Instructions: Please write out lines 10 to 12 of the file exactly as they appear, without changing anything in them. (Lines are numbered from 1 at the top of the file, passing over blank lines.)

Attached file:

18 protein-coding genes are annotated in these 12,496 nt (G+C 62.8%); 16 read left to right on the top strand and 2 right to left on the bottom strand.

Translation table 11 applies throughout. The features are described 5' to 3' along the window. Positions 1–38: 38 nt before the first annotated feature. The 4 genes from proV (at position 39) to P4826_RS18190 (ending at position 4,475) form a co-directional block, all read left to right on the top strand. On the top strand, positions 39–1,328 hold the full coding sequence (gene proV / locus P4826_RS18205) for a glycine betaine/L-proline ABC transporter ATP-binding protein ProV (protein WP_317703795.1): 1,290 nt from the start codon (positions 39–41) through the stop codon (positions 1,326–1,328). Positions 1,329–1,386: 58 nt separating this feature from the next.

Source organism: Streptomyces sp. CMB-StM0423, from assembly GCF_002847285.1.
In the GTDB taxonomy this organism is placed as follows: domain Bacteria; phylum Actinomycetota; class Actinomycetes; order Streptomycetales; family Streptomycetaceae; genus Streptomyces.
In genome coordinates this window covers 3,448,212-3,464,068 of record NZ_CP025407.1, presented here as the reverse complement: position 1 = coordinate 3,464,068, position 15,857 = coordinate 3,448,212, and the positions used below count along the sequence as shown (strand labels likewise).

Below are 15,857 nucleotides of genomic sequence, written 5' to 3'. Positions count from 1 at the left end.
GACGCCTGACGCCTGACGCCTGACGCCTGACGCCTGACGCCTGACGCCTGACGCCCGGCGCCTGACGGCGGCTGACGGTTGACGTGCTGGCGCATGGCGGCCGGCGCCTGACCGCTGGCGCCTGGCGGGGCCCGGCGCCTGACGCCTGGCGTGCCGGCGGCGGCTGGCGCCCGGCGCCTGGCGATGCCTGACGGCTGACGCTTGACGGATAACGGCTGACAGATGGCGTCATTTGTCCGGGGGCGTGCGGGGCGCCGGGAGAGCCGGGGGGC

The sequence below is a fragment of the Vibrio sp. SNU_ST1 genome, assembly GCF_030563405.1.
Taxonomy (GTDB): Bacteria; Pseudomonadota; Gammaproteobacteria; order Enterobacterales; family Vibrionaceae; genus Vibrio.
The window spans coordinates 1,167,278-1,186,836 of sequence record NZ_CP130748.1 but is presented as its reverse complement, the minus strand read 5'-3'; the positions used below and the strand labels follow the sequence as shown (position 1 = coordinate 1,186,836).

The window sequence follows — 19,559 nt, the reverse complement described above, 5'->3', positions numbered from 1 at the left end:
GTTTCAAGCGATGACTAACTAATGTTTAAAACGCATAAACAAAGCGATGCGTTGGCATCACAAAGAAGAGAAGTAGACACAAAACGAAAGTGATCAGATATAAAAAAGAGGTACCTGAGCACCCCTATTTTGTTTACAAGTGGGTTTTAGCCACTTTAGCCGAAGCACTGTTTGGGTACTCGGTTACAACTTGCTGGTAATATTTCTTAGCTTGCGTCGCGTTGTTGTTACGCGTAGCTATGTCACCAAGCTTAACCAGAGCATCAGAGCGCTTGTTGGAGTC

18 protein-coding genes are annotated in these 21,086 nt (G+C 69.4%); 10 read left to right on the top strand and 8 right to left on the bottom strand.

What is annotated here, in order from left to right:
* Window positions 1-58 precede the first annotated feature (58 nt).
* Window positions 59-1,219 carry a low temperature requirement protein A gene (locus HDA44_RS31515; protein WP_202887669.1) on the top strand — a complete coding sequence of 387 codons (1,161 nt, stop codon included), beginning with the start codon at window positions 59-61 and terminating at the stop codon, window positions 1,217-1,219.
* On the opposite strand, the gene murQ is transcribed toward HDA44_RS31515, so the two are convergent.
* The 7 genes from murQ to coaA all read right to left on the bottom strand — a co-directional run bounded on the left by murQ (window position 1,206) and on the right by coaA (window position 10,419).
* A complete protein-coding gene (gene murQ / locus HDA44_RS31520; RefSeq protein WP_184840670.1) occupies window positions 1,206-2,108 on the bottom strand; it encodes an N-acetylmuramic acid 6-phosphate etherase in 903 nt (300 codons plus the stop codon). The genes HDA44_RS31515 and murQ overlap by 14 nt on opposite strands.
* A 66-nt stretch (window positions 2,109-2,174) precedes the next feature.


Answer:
The window spans coordinates 1,167,278-1,186,836 of sequence record NZ_CP130748.1 but is presented as its reverse complement, the minus strand read 5'-3'; the positions used below and the strand labels follow the sequence as shown (position 1 = coordinate 1,186,836).

The window sequence follows — 19,559 nt, the reverse complement described above, 5'->3', positions numbered from 1 at the left end:
GTTTCAAGCGATGACTAACTAATGTTTAAAACGCATAAACAAAGCGATGCGTTGGCATCACAAAGAAGAGAAGTAGACACAAAACGAAAGTGATCAGATATAAAAAAGAGGTACCTGAGCACCCCTATTTTGTTTACAAGTGGGTTTTAGCCACTTTAGCCGAAGCACTGTTTGGGTACTCGGTTACAACTTGCTGGTAATATTTCTTAGCTTGCGTCGCGTTGTTGTTACGCGTAGCTATGTCACCAAGCTTAACCAGAGCATCAGAGCGCTTGTTGGAGTC